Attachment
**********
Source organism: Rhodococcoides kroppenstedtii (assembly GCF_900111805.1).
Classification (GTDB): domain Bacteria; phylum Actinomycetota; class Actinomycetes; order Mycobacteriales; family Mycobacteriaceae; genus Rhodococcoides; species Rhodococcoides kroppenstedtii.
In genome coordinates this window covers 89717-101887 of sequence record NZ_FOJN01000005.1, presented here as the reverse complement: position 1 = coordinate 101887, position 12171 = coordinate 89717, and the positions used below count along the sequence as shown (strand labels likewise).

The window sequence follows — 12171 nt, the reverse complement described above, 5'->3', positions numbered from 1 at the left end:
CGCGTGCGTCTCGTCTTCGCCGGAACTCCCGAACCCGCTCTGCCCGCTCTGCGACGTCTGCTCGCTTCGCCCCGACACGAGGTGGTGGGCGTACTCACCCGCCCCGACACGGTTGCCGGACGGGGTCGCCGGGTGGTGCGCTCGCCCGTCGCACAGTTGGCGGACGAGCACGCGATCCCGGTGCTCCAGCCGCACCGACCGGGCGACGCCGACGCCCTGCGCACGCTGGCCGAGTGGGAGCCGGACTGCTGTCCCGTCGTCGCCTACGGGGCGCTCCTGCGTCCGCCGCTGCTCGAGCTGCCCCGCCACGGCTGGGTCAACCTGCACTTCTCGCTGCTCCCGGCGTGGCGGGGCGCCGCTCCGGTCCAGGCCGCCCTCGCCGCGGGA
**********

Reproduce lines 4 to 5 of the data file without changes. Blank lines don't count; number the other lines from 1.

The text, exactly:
The window sequence follows — 12171 nt, the reverse complement described above, 5'->3', positions numbered from 1 at the left end:
CGCGTGCGTCTCGTCTTCGCCGGAACTCCCGAACCCGCTCTGCCCGCTCTGCGACGTCTGCTCGCTTCGCCCCGACACGAGGTGGTGGGCGTACTCACCCGCCCCGACACGGTTGCCGGACGGGGTCGCCGGGTGGTGCGCTCGCCCGTCGCACAGTTGGCGGACGAGCACGCGATCCCGGTGCTCCAGCCGCACCGACCGGGCGACGCCGACGCCCTGCGCACGCTGGCCGAGTGGGAGCCGGACTGCTGTCCCGTCGTCGCCTACGGGGCGCTCCTGCGTCCGCCGCTGCTCGAGCTGCCCCGCCACGGCTGGGTCAACCTGCACTTCTCGCTGCTCCCGGCGTGGCGGGGCGCCGCTCCGGTCCAGGCCGCCCTCGCCGCGGGA